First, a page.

Emerging Markets

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EPW: India and Bretton Woods II

Authors: Aaditya Mattoo and Arvind Subramanian

The G-20 meeting in Washington on November 15 is an opportunity for India to help shape the new global economic architecture in line with its strategic interests. India should propose short-term crisis response actions and suggest a clear medium-term agenda.

See more in Financial Crises; Emerging Markets; India

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FT: A New World for America's Next President

Authors: Robert D. Hormats and Jim O'Neill

Robert Hormats and Jim O'Neil of Goldman Sachs International write that the next president will need a new set of policies to address a changing global economy. They say the United States must "boost its own competitiveness and further open foreign markets for its goods and services." They also call for the creation of a "more representative global economic policy architecture to reflect the ongoing shifts in financial wealth, commodity power and trade flows."

See more in United States; Emerging Markets

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IEA: Energy Efficiency and CO2 Emissions from the Global Cement Industry

Authors: Cecilia Tam, Michael Taylor, and Dolf Gielen

Global cement production grew significantly from 1970 to 2005, with the vast majority of the growth occurring in developing countries. In terms of CO2 emissions, cement production is the most important activity in the non-metallic minerals category. This paper sets out some of the initial data collected for a separate IEA analysis report on the energy demand, CO2 emissions and CO2 emission reduction opportunities in the cement industry.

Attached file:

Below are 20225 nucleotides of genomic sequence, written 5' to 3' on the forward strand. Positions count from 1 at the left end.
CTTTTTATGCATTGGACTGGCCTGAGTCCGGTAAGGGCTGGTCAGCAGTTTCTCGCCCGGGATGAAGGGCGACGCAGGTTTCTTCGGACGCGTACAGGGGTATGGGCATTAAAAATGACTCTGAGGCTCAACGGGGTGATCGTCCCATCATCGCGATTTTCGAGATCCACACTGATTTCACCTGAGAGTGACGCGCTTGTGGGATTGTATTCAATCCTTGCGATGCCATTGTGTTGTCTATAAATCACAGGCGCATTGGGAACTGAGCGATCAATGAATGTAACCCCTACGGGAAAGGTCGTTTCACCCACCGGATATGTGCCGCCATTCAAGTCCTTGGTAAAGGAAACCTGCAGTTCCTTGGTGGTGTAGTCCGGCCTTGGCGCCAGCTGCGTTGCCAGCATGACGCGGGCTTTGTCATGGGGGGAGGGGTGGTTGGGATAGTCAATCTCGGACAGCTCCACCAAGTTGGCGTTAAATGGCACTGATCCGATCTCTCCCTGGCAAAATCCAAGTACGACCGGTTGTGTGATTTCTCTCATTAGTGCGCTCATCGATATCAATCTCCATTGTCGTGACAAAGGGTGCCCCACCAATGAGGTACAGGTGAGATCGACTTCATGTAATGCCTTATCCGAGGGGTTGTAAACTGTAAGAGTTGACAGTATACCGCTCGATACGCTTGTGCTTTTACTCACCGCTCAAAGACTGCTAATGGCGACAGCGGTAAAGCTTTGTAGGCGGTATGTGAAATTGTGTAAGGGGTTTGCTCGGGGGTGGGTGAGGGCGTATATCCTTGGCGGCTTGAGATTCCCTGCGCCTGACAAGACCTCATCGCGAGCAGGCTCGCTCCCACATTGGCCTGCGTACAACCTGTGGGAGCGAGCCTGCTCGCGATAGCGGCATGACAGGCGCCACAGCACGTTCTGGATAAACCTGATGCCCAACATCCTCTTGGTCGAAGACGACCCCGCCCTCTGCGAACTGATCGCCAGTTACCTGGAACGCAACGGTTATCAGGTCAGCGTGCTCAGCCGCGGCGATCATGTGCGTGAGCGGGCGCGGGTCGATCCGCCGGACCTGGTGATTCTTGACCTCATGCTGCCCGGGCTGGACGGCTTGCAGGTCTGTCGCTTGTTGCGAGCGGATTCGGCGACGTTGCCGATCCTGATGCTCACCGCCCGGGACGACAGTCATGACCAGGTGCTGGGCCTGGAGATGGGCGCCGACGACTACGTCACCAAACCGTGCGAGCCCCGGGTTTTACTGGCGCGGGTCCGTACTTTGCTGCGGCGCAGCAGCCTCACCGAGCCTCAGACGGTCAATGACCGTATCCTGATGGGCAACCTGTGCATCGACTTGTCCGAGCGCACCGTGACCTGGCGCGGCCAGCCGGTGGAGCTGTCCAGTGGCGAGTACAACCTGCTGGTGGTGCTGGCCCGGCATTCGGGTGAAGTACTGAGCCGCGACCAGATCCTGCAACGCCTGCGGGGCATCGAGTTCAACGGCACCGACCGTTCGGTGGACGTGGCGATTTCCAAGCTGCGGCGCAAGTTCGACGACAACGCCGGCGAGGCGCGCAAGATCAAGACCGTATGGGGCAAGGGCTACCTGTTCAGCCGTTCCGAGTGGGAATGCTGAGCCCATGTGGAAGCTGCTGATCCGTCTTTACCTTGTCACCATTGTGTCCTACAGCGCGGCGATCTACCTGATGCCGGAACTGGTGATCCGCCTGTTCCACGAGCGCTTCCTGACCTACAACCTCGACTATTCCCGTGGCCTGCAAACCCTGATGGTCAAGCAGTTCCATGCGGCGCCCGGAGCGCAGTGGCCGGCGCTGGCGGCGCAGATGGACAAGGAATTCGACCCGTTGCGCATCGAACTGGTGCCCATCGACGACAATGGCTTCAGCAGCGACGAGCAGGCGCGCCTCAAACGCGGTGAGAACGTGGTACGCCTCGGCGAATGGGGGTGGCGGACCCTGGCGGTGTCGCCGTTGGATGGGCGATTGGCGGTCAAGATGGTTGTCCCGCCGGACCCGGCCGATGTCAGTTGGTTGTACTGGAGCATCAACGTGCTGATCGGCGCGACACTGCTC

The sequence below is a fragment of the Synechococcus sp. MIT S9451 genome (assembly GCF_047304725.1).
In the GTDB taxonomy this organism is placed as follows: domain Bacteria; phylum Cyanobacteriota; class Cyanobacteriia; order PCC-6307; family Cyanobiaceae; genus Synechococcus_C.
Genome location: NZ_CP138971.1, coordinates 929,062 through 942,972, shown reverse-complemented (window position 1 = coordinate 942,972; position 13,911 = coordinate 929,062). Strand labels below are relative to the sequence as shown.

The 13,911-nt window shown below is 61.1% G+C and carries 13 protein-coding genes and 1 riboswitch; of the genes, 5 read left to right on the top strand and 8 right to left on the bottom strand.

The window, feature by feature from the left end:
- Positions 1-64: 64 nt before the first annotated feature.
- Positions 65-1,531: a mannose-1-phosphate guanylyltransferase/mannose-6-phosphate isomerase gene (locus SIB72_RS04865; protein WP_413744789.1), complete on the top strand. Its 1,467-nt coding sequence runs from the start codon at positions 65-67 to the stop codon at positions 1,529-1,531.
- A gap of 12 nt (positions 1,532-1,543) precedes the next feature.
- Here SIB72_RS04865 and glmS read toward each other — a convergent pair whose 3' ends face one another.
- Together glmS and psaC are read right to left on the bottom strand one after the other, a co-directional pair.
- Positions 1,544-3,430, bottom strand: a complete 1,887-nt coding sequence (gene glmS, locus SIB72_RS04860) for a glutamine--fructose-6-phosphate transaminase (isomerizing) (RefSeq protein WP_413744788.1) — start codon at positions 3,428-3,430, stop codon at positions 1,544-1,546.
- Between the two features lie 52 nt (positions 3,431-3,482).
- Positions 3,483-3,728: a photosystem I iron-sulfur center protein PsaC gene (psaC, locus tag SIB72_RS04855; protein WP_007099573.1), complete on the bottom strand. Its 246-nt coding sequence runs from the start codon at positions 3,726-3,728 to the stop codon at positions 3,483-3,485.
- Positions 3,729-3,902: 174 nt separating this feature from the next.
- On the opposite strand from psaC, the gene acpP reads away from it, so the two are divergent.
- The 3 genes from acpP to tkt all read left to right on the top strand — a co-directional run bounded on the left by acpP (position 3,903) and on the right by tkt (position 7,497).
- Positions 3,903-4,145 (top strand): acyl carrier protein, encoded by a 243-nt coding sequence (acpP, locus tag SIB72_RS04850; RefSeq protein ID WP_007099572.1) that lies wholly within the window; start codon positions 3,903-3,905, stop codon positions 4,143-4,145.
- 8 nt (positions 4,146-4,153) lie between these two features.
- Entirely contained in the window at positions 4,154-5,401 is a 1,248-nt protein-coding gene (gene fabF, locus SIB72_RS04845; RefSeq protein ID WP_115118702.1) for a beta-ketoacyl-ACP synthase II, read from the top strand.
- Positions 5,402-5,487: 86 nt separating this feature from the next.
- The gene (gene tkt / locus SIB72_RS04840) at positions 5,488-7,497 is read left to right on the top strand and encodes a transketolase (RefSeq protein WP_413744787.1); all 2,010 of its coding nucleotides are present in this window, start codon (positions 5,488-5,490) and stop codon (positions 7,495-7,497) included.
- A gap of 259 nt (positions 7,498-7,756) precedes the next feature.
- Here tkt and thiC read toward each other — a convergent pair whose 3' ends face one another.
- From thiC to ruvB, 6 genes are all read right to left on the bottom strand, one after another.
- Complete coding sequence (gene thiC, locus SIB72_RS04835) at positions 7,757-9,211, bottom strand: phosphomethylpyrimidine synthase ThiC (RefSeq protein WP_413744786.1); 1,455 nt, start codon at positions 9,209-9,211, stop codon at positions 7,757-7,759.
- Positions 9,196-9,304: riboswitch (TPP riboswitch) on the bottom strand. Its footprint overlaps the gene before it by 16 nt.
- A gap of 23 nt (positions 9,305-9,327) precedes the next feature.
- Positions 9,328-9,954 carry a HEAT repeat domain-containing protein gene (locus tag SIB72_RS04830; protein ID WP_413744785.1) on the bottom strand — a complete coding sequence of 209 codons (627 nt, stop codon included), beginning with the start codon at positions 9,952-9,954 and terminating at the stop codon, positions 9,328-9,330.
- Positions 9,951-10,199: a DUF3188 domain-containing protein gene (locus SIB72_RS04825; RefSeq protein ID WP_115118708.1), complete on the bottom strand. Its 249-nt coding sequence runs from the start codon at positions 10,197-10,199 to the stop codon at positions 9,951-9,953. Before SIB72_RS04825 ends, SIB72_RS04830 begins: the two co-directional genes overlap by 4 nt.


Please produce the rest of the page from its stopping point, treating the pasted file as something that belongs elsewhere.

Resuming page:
See more in Economic Development; Emerging Markets; Climate Change

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GMF: Romania, Bulgaria, and the EU's Future

Author: Robin Shepherd

Romania and Bulgaria have entered a European Union that has stalled at a crossroads, says this commentary from the German Marshall Fund of the United States. The paper discusses the various ways the new EU members will influence policymaking in the EU.

See more in Emerging Markets

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Foreign Policy: The Dark Side of China's Rise

China’s economic boom has dazzled investors and captivated the world. But beyond the new high-rises and churning factories lie rampant corruption, vast waste, and an elite with little interest in making things better. Forget political reform. China’s future will be decay, not democracy.

See more in China; Emerging Markets